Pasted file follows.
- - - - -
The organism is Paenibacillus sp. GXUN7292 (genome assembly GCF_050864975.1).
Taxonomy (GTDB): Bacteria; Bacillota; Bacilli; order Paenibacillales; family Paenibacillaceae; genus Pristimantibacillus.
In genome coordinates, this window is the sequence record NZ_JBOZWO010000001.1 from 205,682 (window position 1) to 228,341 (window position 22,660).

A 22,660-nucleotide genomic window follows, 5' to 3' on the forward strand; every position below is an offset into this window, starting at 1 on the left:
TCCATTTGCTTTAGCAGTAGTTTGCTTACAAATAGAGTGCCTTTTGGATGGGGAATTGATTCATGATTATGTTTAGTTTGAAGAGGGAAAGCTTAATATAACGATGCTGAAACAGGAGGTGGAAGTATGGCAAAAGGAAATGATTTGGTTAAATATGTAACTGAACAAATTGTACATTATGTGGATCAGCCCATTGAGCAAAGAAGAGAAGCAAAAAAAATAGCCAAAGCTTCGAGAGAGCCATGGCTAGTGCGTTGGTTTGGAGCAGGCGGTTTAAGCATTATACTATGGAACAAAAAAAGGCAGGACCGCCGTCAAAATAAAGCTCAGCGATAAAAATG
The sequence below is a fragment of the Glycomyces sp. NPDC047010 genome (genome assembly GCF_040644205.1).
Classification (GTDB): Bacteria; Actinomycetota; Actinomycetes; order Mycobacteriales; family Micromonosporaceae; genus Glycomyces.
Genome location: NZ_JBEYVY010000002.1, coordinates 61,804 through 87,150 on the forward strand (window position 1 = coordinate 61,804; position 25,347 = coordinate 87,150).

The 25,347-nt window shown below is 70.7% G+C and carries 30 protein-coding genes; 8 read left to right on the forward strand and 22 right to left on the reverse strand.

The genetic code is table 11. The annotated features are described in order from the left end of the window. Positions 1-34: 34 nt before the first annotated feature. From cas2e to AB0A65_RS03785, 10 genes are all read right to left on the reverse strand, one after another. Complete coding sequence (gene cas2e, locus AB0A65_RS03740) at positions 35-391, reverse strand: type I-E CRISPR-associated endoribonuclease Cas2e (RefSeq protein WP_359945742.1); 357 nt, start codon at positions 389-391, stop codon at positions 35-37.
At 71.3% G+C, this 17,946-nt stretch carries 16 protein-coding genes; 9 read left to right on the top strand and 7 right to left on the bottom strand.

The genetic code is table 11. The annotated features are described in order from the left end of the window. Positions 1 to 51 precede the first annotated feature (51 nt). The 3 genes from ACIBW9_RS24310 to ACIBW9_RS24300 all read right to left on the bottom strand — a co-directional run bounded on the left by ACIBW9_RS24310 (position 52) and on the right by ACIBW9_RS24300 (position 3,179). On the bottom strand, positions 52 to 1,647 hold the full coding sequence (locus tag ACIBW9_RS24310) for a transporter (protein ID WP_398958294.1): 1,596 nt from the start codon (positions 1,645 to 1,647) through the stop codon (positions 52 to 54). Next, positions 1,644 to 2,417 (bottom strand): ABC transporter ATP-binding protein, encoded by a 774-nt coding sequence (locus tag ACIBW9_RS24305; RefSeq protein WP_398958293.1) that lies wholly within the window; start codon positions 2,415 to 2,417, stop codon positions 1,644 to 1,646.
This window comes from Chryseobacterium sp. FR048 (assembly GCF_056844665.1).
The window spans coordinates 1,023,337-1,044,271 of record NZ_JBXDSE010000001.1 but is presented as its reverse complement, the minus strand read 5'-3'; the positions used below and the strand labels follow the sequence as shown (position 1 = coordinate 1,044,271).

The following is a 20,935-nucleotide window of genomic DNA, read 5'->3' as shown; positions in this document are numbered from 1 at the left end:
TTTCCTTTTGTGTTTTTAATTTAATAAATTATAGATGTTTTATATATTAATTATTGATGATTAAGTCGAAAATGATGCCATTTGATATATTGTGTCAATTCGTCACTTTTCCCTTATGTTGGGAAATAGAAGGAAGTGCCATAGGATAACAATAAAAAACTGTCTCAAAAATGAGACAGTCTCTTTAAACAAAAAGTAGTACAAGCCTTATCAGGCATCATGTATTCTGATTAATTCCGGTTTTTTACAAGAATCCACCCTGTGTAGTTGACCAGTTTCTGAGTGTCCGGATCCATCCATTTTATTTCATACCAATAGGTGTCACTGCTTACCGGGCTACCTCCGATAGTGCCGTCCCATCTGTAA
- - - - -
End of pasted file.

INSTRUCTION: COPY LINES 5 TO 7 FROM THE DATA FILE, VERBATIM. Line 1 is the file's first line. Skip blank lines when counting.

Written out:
TCCATTTGCTTTAGCAGTAGTTTGCTTACAAATAGAGTGCCTTTTGGATGGGGAATTGATTCATGATTATGTTTAGTTTGAAGAGGGAAAGCTTAATATAACGATGCTGAAACAGGAGGTGGAAGTATGGCAAAAGGAAATGATTTGGTTAAATATGTAACTGAACAAATTGTACATTATGTGGATCAGCCCATTGAGCAAAGAAGAGAAGCAAAAAAAATAGCCAAAGCTTCGAGAGAGCCATGGCTAGTGCGTTGGTTTGGAGCAGGCGGTTTAAGCATTATACTATGGAACAAAAAAAGGCAGGACCGCCGTCAAAATAAAGCTCAGCGATAAAAATG
The sequence below is a fragment of the Glycomyces sp. NPDC047010 genome (genome assembly GCF_040644205.1).
Classification (GTDB): Bacteria; Actinomycetota; Actinomycetes; order Mycobacteriales; family Micromonosporaceae; genus Glycomyces.